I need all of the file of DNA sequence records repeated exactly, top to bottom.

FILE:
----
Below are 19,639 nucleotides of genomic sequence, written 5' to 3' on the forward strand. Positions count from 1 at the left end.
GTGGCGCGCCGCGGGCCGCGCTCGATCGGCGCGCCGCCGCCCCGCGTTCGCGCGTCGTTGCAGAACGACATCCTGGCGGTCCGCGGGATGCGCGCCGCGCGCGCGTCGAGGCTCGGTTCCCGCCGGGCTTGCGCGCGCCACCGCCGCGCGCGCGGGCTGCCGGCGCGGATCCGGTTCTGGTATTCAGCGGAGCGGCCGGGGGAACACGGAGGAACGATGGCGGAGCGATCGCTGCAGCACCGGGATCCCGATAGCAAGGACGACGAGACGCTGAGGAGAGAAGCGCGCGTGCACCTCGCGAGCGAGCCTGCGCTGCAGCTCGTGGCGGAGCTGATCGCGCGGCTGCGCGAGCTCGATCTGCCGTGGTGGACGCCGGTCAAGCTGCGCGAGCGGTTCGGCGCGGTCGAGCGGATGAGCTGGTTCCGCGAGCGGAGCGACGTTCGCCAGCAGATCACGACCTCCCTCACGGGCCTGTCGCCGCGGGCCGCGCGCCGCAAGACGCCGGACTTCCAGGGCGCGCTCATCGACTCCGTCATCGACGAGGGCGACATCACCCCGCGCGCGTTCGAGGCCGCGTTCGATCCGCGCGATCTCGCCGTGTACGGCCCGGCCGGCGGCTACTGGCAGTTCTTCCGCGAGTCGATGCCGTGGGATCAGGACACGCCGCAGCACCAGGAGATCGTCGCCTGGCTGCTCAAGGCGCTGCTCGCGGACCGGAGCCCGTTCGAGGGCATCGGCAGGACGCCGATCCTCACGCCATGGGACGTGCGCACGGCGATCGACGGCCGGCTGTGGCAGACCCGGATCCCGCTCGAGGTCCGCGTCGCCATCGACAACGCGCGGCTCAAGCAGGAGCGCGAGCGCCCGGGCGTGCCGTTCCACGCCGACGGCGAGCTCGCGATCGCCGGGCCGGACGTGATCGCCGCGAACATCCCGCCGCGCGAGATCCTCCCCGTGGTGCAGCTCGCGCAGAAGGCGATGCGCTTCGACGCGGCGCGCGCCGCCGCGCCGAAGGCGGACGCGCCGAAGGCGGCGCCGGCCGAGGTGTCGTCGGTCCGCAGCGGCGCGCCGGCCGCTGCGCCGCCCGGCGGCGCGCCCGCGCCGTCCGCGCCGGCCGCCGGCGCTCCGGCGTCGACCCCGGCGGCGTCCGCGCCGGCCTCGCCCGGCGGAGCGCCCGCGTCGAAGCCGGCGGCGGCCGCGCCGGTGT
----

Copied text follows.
Below are 19,639 nucleotides of genomic sequence, written 5' to 3' on the forward strand. Positions count from 1 at the left end.
GTGGCGCGCCGCGGGCCGCGCTCGATCGGCGCGCCGCCGCCCCGCGTTCGCGCGTCGTTGCAGAACGACATCCTGGCGGTCCGCGGGATGCGCGCCGCGCGCGCGTCGAGGCTCGGTTCCCGCCGGGCTTGCGCGCGCCACCGCCGCGCGCGCGGGCTGCCGGCGCGGATCCGGTTCTGGTATTCAGCGGAGCGGCCGGGGGAACACGGAGGAACGATGGCGGAGCGATCGCTGCAGCACCGGGATCCCGATAGCAAGGACGACGAGACGCTGAGGAGAGAAGCGCGCGTGCACCTCGCGAGCGAGCCTGCGCTGCAGCTCGTGGCGGAGCTGATCGCGCGGCTGCGCGAGCTCGATCTGCCGTGGTGGACGCCGGTCAAGCTGCGCGAGCGGTTCGGCGCGGTCGAGCGGATGAGCTGGTTCCGCGAGCGGAGCGACGTTCGCCAGCAGATCACGACCTCCCTCACGGGCCTGTCGCCGCGGGCCGCGCGCCGCAAGACGCCGGACTTCCAGGGCGCGCTCATCGACTCCGTCATCGACGAGGGCGACATCACCCCGCGCGCGTTCGAGGCCGCGTTCGATCCGCGCGATCTCGCCGTGTACGGCCCGGCCGGCGGCTACTGGCAGTTCTTCCGCGAGTCGATGCCGTGGGATCAGGACACGCCGCAGCACCAGGAGATCGTCGCCTGGCTGCTCAAGGCGCTGCTCGCGGACCGGAGCCCGTTCGAGGGCATCGGCAGGACGCCGATCCTCACGCCATGGGACGTGCGCACGGCGATCGACGGCCGGCTGTGGCAGACCCGGATCCCGCTCGAGGTCCGCGTCGCCATCGACAACGCGCGGCTCAAGCAGGAGCGCGAGCGCCCGGGCGTGCCGTTCCACGCCGACGGCGAGCTCGCGATCGCCGGGCCGGACGTGATCGCCGCGAACATCCCGCCGCGCGAGATCCTCCCCGTGGTGCAGCTCGCGCAGAAGGCGATGCGCTTCGACGCGGCGCGCGCCGCCGCGCCGAAGGCGGACGCGCCGAAGGCGGCGCCGGCCGAGGTGTCGTCGGTCCGCAGCGGCGCGCCGGCCGCTGCGCCGCCCGGCGGCGCGCCCGCGCCGTCCGCGCCGGCCGCCGGCGCTCCGGCGTCGACCCCGGCGGCGTCCGCGCCGGCCTCGCCCGGCGGAGCGCCCGCGTCGAAGCCGGCGGCGGCCGCGCCGGTGT